Having a limiting constraint on your actions either literally, as with ropes and handcuffs, or metaphorically, as with agreements and accords.

These are the things that keep your boots (and presumably your feet) stuck to your snowboard. They come in two main styles: strap-in and clip-in.

The clip-ins are the kind you usually see in cheap rental snowboards. The advantage to them is that they are fast and easy. You basically just step onto your board, and your feet 'clip in'. There are several disadgantages to this type of binding, however. First of all, you have to have boots which fit into the bindings. You can't just step in with any boots.. the connector has to be there. Also, they don't offer as much support as the strap-ins. And they have a very annoying habit of getting full of ice. Once full of ice they don't work properly until you take off your gloves and force it out with your fingers, a very unpleasant maneuver.

The strap-ons take a bit longer to get into; they consist of some sort of strapping mechanism fastening your boot to the board. Although they are somewhat slow, they are usually supportive of your boot.. and you can use any good snowboarding boot as long as the binding is the right general size. They are adjustable for different angles, and they don't stop working when full of snow.

Since both feet are fastened to the board, you can't go anywhere other than down while strapped into the board. This is extremely annoying in ski-oriented runs where there are long flat areas; you have no poles to push out and can't 'walk' so you have to remove your back foot and push yourself along. This is also how you get on or off of a lift (its tricky to ride the board off the lift with only one foot strapped in, which is why you use a stomp pad sometimes. If you've got a long way to go, you just have to take off both straps and carry the board.

More importantly, Binding is a German brand of beer, one of the bigger ones next to brands like Henninger, at least in the state of Hessen, Germany. It is guzzled at least every weekend by German teenagers (the legal drinking age in Germany is 16) who tramp to the local gas station (the only place thats allowed to be 24/7 in Germany, next to the police, the fire stations, the hospitals and the brothels *wink*) to buy a couple six-packs. The brand includes Binding Lager, Binding Export and Binding Light...just kidding, no light beer in Germany...

In linguistics, binding is the grammatical dependence between a pronoun and its antecedent. Consider first some English sentences, to show the range of possibilities, then I'll outline the structures that constrain the choice of words:
(1) She awoke at seven o'clock.
(2) *Herself awoke at seven o'clock
In (1) the sentence doesn't tell us who she is, and we have to work this out pragmatically: it is someone previously mentioned, or clear from the context, or it can even introducing her in the first sentence of a story. Pronouns don't all need to have antecedents. However, the ungrammatical (2) shows that reflexive pronouns haven't got this freedom: ones like herself necessarily bind to some element with the same reference in the same sentence: you can't say (2) even about someone mentioned in the previous sentence.

In modern theories of syntax these two kinds of pronoun are distinguished, with the name pronoun reserved for ones like I, me, she, her, and anaphor for reflexives like myself, herself as well as reciprocals each other, one another. The different behaviour of pronouns and anaphors is central to binding theory, and most languages have a similar though not identical distinction.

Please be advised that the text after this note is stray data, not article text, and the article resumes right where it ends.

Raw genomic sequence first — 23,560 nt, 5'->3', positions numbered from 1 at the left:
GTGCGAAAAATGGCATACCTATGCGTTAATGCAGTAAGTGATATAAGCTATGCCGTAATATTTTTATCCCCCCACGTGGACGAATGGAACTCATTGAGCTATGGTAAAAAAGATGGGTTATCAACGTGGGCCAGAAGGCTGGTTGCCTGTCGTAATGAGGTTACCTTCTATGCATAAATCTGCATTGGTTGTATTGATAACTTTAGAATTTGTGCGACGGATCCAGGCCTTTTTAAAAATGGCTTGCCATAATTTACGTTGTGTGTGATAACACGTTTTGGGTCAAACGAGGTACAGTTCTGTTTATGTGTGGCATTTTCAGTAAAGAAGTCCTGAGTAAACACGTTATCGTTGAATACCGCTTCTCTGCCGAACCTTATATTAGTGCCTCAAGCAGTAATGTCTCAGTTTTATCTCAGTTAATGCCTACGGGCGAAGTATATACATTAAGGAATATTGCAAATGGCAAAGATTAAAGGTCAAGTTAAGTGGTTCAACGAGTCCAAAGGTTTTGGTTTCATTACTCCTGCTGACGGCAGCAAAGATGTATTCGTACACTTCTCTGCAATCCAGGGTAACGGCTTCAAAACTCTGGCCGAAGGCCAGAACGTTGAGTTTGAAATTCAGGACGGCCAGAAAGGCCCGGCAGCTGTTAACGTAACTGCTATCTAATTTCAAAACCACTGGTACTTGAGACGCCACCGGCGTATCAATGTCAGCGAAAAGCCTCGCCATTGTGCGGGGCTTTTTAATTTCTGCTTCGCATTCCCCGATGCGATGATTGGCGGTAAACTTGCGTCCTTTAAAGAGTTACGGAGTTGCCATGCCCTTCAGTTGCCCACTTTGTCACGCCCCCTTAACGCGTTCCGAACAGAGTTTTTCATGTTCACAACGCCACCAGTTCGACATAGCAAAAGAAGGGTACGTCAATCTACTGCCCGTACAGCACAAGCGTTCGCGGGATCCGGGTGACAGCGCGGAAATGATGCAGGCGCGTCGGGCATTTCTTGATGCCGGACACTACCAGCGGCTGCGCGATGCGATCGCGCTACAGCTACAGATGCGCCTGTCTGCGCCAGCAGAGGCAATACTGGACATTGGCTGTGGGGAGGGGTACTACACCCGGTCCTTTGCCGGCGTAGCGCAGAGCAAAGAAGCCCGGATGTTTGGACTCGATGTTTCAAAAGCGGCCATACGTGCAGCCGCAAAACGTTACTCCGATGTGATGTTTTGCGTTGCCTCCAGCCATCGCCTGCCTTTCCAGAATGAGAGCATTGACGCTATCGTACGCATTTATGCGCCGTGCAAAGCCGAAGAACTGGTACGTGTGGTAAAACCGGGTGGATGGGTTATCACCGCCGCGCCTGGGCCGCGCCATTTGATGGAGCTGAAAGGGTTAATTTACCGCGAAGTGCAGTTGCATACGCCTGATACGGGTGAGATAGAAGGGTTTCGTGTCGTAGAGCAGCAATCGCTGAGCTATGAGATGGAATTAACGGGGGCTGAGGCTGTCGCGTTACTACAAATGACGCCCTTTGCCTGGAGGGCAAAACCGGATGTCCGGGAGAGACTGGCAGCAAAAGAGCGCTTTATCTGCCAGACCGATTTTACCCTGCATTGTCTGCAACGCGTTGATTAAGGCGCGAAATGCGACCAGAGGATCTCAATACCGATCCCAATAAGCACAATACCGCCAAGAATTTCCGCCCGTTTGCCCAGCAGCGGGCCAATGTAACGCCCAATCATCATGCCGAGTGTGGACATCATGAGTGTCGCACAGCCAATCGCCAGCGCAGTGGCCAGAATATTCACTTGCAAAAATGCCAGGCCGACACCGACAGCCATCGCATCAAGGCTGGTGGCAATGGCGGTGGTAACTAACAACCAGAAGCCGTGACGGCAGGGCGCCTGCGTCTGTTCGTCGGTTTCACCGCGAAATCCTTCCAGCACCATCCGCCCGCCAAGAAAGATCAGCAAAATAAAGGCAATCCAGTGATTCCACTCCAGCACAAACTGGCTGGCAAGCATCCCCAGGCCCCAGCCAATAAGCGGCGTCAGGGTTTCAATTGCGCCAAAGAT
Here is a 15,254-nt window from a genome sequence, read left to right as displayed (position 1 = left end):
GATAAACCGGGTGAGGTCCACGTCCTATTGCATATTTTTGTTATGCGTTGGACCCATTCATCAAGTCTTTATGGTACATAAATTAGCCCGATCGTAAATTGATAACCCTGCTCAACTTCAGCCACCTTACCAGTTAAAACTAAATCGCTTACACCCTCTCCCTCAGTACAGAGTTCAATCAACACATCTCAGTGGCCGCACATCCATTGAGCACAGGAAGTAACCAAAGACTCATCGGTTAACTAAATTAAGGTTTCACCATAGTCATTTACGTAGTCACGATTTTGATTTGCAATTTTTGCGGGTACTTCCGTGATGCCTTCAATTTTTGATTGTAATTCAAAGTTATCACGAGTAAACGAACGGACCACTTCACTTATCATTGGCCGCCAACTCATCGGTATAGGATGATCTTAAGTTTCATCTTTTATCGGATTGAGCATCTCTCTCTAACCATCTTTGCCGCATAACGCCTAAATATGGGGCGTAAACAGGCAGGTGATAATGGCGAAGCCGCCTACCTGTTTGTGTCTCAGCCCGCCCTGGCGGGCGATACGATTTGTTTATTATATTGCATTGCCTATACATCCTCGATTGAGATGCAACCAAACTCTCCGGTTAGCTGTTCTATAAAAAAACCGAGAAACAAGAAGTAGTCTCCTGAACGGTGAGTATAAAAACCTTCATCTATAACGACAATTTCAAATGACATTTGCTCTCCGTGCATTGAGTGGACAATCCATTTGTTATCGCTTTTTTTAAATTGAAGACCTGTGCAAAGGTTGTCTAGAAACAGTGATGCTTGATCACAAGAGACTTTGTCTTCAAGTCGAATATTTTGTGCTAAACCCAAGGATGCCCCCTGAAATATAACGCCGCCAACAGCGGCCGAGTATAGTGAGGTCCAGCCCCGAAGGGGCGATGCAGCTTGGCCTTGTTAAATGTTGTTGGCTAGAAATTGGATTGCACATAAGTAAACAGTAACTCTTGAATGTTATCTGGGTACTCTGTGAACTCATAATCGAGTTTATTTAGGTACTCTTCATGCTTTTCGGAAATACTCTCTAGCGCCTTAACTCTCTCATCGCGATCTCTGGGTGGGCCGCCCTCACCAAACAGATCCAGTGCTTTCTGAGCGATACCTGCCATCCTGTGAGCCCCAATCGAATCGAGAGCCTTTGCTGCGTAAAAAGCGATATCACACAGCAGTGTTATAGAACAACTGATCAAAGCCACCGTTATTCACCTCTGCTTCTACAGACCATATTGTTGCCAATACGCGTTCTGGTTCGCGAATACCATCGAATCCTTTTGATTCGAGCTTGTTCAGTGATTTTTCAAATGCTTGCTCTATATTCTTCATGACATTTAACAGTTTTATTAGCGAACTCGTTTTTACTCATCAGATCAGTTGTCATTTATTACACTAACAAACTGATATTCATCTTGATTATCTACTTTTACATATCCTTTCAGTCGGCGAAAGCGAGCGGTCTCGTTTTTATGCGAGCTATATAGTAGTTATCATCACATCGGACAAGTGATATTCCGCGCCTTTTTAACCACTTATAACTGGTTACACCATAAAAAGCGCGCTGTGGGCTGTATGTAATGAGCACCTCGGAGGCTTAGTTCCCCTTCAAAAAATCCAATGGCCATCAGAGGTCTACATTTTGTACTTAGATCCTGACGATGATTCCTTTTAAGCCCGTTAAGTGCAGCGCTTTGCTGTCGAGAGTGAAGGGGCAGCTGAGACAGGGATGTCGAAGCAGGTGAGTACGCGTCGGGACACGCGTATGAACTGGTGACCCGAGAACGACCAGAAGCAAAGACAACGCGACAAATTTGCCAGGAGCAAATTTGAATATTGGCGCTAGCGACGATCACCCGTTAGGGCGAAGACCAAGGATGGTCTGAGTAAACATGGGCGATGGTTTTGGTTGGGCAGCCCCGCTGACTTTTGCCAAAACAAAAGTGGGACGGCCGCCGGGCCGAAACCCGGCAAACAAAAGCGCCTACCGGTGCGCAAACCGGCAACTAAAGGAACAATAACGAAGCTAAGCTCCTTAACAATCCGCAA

(3) John saw himself.
(4) *John saw herself.
(5) John saw him.
(6) He saw John.
(7) John saw John.
In (3) the reflexive himself refers back to John: they necessarily co-refer; and (4) is ungrammatical no matter what the context. The anaphors have a strong structural dependence on the sentence they're in, and can't be assigned meaning pragmatically, the way we could if it was her. The anaphor herself needs a female antecedent close to itself.

Anaphors and pronouns have in some ways opposite properties. Where himself in (3) has to mean John, him in (5) can't mean John. It must mean John saw someone else, such as Bill. Likewise in (6) it must be Bill who saw John; furthermore, (7) must mean there are two different Johns. None of (5), (6), or (7) is grammatical if it's intended to mean (3), but all are if they're intended to refer to two people.

An expression is said to be bound if it co-refers to another expression earlier in the structure, and free otherwise. (3)-(6) show that anaphors must be bound, and pronouns can't be bound. A proper name such as John directly refers to someone and is called an R-expression, and (6)-(7) show that R-expressions can't be bound. This three-way distinction is the basic result of binding theory, but the problem is in elucidating exactly what 'structure' is to count as the binding domain in which expressions are bound or free.

(8) John wondered whether Bill saw himself.
(9) John wondered whether Bill saw him.
(10) John wondered whether Bill saw her.
(11) John wondered whether Bill saw John.
These sentences have an inner clause embedded in an outer one. In (8) the anaphor can only refer to its inner subject Bill, not the outer subject John: anaphors have to be locally bound. (9) is ambiguous, and the reference has to be worked out by pragmatics, not just grammar: the pronoun can't refer to the local antecedent Bill, but can refer to the long-distance antecedent John, or can refer to a third person Harry: so pronouns have to be locally free, but can be optionally bound outside their local domain. Here the binding domain appears to be the clause, not the sentence. (10) has the same structure as (9) but is unambiguous, as the bound reading is ruled out because the gender features of John and her mismatch. Finally, (11) is ungrammatical if it's the same John: so an R-expression can't be bound at any distance.
(12) John got up, then John dressed himself, then John made breakfast.
(13) John got up, then he dressed himself, then he made breakfast.
(14) John got up, then dressed himself, then made breakfast.